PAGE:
Revisiting native 'wild' rice in Northern Australia


Trials of growing native wild rice planting near Darwin last year but we haven't found any published results. Wild rice is expected to fetch a premium price as a local product for tourists and gourmet restaurants, and because of its value, researchers can afford to grow the rice under cover to protect it from hungry magpie geese.
See ABC report: (2 April 2019) Wild Rice Trials at Humpdy Doo
Australian native rices (Oryza rufipogon and O meridionalis)
Australian native rices Oryza rufipogon and O meridionali

It's highly-nutritious and abundant across flood plains of northern Australia.

Native or 'wild' rice has been consumed by Indigenous people in the Top End for thousands of years.

Known to be high in nitrogen and phosphorous, native rice has attracted growing interest from researchers, Indigenous businesses and restaurateurs who would like to see it commercialised.

But currently costed at about $120 per kilogram, it might be a while before it makes it to supermarkets shelves.

Dr Penny Wurm from Charles Darwin University has been researching native rice for over 20 years.

She's has published a report funded by the Rural Industries Research and Development Corporation, looking at potential markets for native rice products.

"It's a really beautiful grain, a wine colour, and much smaller than cultivated rice," she said.

"It's probably never going to be available in a kilogram packet at the store.

"It will always be a niche, specialist, culturally-indentified product.

"But there is interest from Indigenous groups and from restaurants and chefs who see native rice as a palatable, tasty cooking product."

Lorraine Williams and Dr Penny Wurm in the seed lab at Charles Darwin University. - Pic Caddie Brain
Lorraine Williams and Dr Penny Wurm in the seed lab at Charles Darwin University. (Caddie Brain)

Even as a premium rice product, Dr Wurm says her team still needs to overcome significant technical challenges to harvest even small quantities.

"Current milling technology doesn't quite work," she said.

"We end up with 30 per cent of seeds that still have their husk left on them and a certain fraction that are broken.

"So then it involves a hand-sorting phase after you've actually milled it; it's very labour intensive.

"That's the phase we need to get rid of."

While an understanding of the crop is now growing, little is known about the traditional methods of preparing native rice, used by Aboriginal people.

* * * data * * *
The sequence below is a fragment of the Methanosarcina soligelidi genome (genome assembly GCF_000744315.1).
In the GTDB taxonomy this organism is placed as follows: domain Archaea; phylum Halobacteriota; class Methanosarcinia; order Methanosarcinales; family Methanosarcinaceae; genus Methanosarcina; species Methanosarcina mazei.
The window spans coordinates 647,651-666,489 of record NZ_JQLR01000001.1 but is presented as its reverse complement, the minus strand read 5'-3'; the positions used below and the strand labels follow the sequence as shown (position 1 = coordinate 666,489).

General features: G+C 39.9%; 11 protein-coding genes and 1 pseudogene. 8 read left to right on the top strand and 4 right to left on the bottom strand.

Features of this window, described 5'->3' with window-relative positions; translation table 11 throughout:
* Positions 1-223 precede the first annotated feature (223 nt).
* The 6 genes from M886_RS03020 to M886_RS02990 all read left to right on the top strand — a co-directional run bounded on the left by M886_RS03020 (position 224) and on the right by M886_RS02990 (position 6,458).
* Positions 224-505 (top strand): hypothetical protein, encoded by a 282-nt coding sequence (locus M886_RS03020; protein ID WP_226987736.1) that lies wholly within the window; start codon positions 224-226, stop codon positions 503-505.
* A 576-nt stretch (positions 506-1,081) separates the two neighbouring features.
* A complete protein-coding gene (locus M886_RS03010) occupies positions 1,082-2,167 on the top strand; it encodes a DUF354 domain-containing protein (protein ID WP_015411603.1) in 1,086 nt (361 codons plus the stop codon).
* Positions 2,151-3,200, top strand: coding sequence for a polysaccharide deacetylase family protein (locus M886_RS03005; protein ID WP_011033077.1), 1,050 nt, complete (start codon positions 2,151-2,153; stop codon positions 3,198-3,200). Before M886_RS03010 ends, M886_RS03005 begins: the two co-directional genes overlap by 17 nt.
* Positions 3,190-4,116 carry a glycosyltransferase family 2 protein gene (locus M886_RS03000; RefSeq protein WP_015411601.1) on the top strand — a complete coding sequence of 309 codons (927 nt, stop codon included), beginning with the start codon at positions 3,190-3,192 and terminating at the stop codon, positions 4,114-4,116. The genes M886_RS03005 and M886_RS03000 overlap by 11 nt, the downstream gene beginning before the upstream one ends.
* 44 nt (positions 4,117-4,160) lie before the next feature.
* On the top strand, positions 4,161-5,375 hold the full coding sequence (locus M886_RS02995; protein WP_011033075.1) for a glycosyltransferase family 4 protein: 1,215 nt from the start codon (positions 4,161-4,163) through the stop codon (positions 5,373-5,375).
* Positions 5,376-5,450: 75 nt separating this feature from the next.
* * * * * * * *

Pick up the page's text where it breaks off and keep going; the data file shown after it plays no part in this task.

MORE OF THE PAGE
Lorraine Williams, a Larrakia woman working with Dr Wurm, says she wished she had thought to ask more questions of her elders as a child.

"In the old days people would have harvested it by canoe - hand-harvesting it," she said.

"But I'm sad, because had I asked old people 20 years ago about how to prepare wild rice, we may have had more answers."

Research & Development
Australia has four species of native or 'wild' rice. (Caddie Brain)
Australia has four species of native or 'wild' rice. (Caddie Brain)

Australian native rices (Oryza rufipogon and O meridionalis) are an abundant and widespread resource on floodplains across monsoonal northern Australia, where rural and remote communities are keen to expand economic opportunities. Native Australian rice has been harvested and consumed by Aboriginal people until historical times (Ashwin 1930; Fukiwarra 1985).

Studies of other enterprises (Gorman and Whitehead 2005) indicate that wild rice may have the potential to support new, small-scale, wild-harvest enterprises. Previous RIRDC-funded work on wild rice grain properties has indicated that the nutritional and cooking qualities of native rice collected from the wild are suitable as a food product (Wurm et al. 2012).

A Northern Territory (NT) study aims to build on the previous investigation of the food qualities of native rices, by undertaking a preliminary assessment of the market for a wild rice food product. In order to do this the project brings together traditional owners and enterprise developers, researchers and potential product buyers.

Native Rice growing wild in Northern Australia
Native Rice growing wild in Northern Australia

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